Note that the steps also include members of the supply chain. If an event is to be economically, socially, and environmentally sustainable, the vendors supplying the event must deliver their products or services in an economically, socially, and environmentally sustainable manner. It’s good if you have an effective method of recycling used paper, but it’s much better if the paper you buy, use, and recycle comes from a supplier that uses recycled paper or paper from pulp harvested from carefully managed forests, rather than from a supplier that promotes rain forest clearances.

The need for vendor coordination is where making BS 8901 an international ISO standard might be very helpful. Supply chains are now global, and coordination will be easier if everyone is working to the same set of specifications for sustainable event management systems. While anyone who reads English can read and use BS 8901, an ISO standard is more likely to be accepted in all the far corners of the earth. As the ISO website puts it, “...International Standards provide a reference framework, or a common technological language, between suppliers and their customers. This facilitates trade and the transfer of technology.”

BS 8901 is not a long (29 pages) or complicated standard, but it leaves you with the hard work, which is developing the management system that meets the specifications in BS 8901. Some people may find that daunting, but there are sources of help. Since November 2008, PLASA has been conducting a series of workshops in the UK, and pitching them as the low-cost route to conformance with BS 8901, a way to improve efficiencies and gain competitive advantage, and a way to have access to a range of tested tools and templates for management system development. There are also private, commercial consulting firms that will offer guidance or work closely with you in developing a management system.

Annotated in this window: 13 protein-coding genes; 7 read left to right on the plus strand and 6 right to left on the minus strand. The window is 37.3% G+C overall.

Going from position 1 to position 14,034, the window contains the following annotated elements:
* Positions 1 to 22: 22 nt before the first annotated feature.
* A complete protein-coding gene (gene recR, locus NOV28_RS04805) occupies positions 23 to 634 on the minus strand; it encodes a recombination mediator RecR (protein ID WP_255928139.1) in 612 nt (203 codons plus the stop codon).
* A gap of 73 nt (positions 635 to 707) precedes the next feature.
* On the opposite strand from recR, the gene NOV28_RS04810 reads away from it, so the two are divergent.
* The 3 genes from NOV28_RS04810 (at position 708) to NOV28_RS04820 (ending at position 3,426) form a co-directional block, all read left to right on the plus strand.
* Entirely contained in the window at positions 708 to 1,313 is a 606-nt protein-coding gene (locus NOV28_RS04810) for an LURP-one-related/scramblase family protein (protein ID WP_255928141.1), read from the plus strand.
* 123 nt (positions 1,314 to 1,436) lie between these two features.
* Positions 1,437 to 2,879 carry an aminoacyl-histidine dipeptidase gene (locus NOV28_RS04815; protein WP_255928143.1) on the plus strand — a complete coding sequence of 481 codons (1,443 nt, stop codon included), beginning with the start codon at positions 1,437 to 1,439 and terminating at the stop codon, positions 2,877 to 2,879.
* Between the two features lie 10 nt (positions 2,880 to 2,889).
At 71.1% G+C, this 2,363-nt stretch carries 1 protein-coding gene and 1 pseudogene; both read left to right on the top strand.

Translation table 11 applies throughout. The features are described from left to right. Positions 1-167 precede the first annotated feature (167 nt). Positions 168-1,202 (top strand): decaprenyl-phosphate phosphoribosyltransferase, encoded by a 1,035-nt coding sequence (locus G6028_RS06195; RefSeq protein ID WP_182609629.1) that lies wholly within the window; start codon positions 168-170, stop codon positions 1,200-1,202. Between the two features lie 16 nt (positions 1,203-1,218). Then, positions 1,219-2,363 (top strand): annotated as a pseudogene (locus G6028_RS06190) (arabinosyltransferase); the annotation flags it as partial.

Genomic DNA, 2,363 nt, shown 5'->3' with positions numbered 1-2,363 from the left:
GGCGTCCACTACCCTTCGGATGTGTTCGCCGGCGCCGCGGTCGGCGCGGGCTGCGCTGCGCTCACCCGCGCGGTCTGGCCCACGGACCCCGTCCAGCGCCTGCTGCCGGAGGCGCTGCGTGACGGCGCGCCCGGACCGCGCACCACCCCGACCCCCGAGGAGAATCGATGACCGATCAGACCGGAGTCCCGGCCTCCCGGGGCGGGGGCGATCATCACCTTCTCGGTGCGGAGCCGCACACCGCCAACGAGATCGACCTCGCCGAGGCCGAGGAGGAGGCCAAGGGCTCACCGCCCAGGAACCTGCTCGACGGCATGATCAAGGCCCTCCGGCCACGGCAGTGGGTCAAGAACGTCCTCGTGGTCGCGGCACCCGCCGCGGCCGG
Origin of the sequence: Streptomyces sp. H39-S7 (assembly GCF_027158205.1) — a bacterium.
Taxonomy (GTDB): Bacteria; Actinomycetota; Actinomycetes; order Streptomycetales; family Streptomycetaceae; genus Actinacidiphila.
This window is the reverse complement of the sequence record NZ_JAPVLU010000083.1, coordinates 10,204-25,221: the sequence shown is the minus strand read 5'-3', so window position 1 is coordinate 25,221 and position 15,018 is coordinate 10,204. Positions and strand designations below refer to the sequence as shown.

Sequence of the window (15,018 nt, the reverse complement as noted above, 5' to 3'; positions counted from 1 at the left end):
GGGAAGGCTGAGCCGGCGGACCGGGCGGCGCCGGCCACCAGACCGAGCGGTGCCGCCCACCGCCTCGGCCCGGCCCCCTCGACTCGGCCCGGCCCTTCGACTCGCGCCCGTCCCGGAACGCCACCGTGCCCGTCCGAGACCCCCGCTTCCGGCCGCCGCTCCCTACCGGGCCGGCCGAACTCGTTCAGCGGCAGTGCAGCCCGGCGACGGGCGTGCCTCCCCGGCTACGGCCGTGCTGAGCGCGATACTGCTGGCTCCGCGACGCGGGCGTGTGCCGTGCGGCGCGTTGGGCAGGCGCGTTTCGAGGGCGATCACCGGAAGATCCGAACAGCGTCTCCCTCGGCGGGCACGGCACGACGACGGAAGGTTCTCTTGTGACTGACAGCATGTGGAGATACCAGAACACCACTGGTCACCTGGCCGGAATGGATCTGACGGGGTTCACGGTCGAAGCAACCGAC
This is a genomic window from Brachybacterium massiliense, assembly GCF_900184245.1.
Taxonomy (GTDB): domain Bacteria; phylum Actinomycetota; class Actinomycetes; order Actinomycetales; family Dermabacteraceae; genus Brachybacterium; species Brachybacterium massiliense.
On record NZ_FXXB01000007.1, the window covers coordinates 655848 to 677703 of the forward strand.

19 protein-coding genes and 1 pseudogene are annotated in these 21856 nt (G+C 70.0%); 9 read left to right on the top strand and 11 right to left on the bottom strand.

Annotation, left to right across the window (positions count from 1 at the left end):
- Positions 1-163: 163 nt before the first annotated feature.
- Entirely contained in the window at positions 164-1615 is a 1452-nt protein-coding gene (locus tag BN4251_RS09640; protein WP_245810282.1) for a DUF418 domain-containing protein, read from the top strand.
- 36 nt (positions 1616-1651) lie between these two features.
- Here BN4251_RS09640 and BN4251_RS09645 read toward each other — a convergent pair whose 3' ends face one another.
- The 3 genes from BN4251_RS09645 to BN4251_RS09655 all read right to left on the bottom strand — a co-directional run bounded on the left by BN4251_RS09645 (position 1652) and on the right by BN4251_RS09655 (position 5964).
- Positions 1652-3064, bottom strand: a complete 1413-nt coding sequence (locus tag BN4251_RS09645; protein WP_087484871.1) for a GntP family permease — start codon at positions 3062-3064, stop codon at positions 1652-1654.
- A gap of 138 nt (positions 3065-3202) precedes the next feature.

However people approach developing an events sustainability management system, they probably will have to do so, unless they are content to work at the margins of the event industry. Big producers, such as the London Organising Committee of the Olympic Games, are using BS 8901 (see, and their management systems are easier to implement if their suppliers have comparable management systems for sustainability. Suppliers who do not may find themselves unable to bid on some projects because having a sustainability management system may be part of a minimum requirement written into the RFQ.

The events industry, in general, will be better off if good events sustainability management systems are widely adopted. If we can avoid repeating the management errors that led to the deaths at the 1969 Altamont Speedway Free Festival and the 1998 Our Domestic Resurrection Circus, and the 32,259 metric tons of waste generated at the 2002 World Summit of Sustainable Development in Johannesburg, we are more likely to avoid having governments ban events or adopt one-size-fits-none regulations, and avoiding that will help sustain the events industry.

The story originally appeared in the Summer 2009 issue of ESTA’s Protocol.

Karl Ruling is technical standards manager for ESTA.